The economics of pair programming are severely negative. Pair programming costs were $7,576 versus $2,841 for an increase of over 266%. Pair programming schedules were 11.11 days as opposed to 8.33 days for an increase of 133%. Unless the quality results for the pair approached zero defects and the quality results for the individual programmer were very poor there would seem to be no economic justification for pair programming. Unfortunately the quality data from the pair programming literature is not adequate because it omits the impacts of inspections and static analysis.
We needed to ensure that all developers ran environments that were the same in all practicable ways to production. This meant: The same version of CentOS The same version of PHP The same version of Apache The same version of Memcached The same version of MySQL The same Apache modules The same webroot The same folder permissions The same log directories The same. The same. The same.
(Full Story: http://flydillonfly.wordpress.com/2012/11/22/vagrant/ )
Boxen is a framework for managing almost every aspect of your Mac. We built a massive standard library of Puppet modules optimized for Boxen to manage everything from running MySQL to installing Minecraft. We designed Boxen with teams that work like GitHub in mind. Boxen automatically updates itself every run and opens and closes GitHub Issues as problems arise and get fixed. With Boxen, we treat our development environments with the same care we give production: we test our code and rely on Continuous Integration to deploy changes.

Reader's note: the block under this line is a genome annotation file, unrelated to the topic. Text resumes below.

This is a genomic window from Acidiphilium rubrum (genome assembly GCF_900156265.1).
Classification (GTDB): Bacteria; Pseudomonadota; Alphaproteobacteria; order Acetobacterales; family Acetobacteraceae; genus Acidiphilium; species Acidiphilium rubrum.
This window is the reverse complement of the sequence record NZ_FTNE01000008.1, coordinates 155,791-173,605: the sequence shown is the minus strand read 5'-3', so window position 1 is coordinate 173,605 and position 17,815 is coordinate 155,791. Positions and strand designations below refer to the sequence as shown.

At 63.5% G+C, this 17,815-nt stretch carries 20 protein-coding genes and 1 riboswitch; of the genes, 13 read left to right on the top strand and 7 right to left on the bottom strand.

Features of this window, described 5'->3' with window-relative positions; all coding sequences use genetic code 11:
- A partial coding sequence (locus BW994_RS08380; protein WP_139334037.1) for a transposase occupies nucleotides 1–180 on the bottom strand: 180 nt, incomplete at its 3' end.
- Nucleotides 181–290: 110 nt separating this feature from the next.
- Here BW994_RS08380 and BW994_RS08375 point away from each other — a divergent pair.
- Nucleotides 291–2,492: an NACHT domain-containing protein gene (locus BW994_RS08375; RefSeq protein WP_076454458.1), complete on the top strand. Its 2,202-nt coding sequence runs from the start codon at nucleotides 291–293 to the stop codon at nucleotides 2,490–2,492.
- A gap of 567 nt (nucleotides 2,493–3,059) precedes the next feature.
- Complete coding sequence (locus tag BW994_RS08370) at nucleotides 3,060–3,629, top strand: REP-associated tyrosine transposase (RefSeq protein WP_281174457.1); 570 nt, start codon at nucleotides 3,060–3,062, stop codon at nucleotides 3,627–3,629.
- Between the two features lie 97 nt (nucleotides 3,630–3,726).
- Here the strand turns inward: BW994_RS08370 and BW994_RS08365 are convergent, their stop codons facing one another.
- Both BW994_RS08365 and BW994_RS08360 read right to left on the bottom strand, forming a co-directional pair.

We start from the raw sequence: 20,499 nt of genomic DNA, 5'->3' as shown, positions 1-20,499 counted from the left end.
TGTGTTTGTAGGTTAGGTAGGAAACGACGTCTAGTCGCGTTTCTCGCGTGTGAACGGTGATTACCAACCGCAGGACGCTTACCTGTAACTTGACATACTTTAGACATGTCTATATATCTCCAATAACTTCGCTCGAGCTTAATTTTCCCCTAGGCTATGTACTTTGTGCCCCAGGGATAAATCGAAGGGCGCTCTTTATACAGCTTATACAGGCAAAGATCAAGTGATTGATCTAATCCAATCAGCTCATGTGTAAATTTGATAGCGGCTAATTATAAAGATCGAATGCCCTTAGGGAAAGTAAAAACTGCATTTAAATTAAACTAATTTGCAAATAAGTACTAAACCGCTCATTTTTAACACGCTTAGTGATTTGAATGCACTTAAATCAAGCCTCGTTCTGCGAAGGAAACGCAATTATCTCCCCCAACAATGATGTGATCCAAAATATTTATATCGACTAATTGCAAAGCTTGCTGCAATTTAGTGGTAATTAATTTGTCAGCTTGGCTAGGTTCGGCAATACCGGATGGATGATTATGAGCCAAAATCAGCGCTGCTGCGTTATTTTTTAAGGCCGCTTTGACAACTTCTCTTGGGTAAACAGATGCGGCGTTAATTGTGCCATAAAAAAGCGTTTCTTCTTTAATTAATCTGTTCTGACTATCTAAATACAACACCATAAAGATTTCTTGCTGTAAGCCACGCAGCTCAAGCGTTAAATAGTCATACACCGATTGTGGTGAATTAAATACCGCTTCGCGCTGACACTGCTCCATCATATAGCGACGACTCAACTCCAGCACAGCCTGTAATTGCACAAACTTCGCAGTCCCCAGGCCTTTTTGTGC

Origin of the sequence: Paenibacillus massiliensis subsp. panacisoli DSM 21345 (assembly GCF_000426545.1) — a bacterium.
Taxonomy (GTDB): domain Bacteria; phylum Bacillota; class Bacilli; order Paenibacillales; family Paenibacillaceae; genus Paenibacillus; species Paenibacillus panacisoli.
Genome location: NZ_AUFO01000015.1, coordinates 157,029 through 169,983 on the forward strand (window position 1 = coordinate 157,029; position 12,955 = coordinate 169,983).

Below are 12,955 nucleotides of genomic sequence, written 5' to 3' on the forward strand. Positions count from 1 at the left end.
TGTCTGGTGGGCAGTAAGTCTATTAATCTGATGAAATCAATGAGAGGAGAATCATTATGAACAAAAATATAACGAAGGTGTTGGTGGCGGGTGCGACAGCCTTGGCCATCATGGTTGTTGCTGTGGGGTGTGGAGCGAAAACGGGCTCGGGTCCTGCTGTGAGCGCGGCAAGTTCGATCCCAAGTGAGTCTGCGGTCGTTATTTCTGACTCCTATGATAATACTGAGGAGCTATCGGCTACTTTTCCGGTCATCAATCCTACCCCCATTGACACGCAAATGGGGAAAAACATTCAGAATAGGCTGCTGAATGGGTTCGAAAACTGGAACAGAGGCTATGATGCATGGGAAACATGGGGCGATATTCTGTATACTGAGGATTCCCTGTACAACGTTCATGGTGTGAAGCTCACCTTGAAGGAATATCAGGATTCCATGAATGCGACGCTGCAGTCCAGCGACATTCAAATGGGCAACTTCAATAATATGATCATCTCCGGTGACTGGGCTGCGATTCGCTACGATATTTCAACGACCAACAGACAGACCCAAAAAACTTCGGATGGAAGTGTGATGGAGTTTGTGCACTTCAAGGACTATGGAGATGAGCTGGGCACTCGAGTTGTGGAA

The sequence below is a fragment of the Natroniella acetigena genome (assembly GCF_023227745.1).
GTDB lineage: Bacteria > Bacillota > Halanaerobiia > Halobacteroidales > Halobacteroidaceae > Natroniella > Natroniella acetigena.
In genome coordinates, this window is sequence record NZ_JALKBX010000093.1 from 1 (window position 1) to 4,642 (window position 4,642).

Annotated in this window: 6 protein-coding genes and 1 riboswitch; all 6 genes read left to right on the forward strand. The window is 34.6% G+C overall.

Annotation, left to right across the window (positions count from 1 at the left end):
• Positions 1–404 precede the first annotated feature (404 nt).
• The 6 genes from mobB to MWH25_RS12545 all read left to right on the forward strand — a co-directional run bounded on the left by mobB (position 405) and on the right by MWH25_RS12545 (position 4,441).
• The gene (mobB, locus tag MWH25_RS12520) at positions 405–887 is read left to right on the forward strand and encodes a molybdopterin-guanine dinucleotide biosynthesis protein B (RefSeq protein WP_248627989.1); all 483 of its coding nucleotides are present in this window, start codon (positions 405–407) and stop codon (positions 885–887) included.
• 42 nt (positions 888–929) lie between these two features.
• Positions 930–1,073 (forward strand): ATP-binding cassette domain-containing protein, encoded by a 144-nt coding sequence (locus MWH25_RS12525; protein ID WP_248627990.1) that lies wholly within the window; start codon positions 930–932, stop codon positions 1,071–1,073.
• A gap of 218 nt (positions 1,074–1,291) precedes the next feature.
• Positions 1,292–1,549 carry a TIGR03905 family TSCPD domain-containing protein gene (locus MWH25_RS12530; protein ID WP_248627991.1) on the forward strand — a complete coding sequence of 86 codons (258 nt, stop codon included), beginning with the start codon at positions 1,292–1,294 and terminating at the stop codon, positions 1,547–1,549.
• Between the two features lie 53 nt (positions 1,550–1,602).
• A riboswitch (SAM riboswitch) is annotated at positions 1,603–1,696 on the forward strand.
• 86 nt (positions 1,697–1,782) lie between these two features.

(Full Story: https://github.com/blog/1345-introducing-boxen )
1. Don’t expect constructive feedback without asking directly for it.
2. You won’t really have a mentor unless lightening strikes.
3. People won’t communicate expectations clearly (you must ask, clarify, ask again).
4. Constructive criticism stings, but we all need it.
5. Don’t overly rely on HR. Make your boss and her boss your primary allies.
6. Show up early.
7. Be humble.
hypothetical choice between option A and option B.
With option A you are allowed to keep 2002 electronic technology, including your Windows 98 laptop accessing Amazon, and you can keep running water and indoor toilets; but you can’t use anything invented since 2002. Option B is that you get everything invented in the past decade right up to Facebook, Twitter, and the iPad, but you have to give up running water and indoor toilets. You have to haul the water into your dwelling and carry out the waste. Even at 3am on a rainy night, your only toilet option is a wet and perhaps muddy walk to the outhouse. Which option do you choose?
The GeoSpring suffered from an advanced-technology version of “IKEA Syndrome.” It was so hard to assemble that no one in the big room wanted to make it. Instead they redesigned it. The team eliminated 1 out of every 5 parts. It cut the cost of the materials by 25 percent. It eliminated the tangle of tubing that couldn’t be easily welded. By considering the workers who would have to put the water heater together the team cut the work hours necessary to assemble the water heater from 10 hours in China to two hours in Louisville. In the end, says Nolan, not one part was the same. The material cost went down. The labor required to make it went down. The quality went up. Even the energy efficiency went up.
GE wasn’t just able to hold the retail sticker to the “China price.” It beat that price by nearly 20 percent. The China-made GeoSpring retailed for $1,599. The Louisville-made GeoSpring retails for $1,299.
(Full Story: The Insourcing Boom – The Atlantic)
Elon Musk: “I don’t believe in process. In fact, when I interview a potential employee and he or she says that “it’s all about the process,” I see that as a bad sign. … The problem is that at a lot of big companies, process becomes a substitute for thinking. You’re encouraged to behave like a little gear in a complex machine. Frankly, it allows you to keep people who aren’t that smart, who aren’t that creative.”
(Full Story: Elon Musk on process – Wired.com)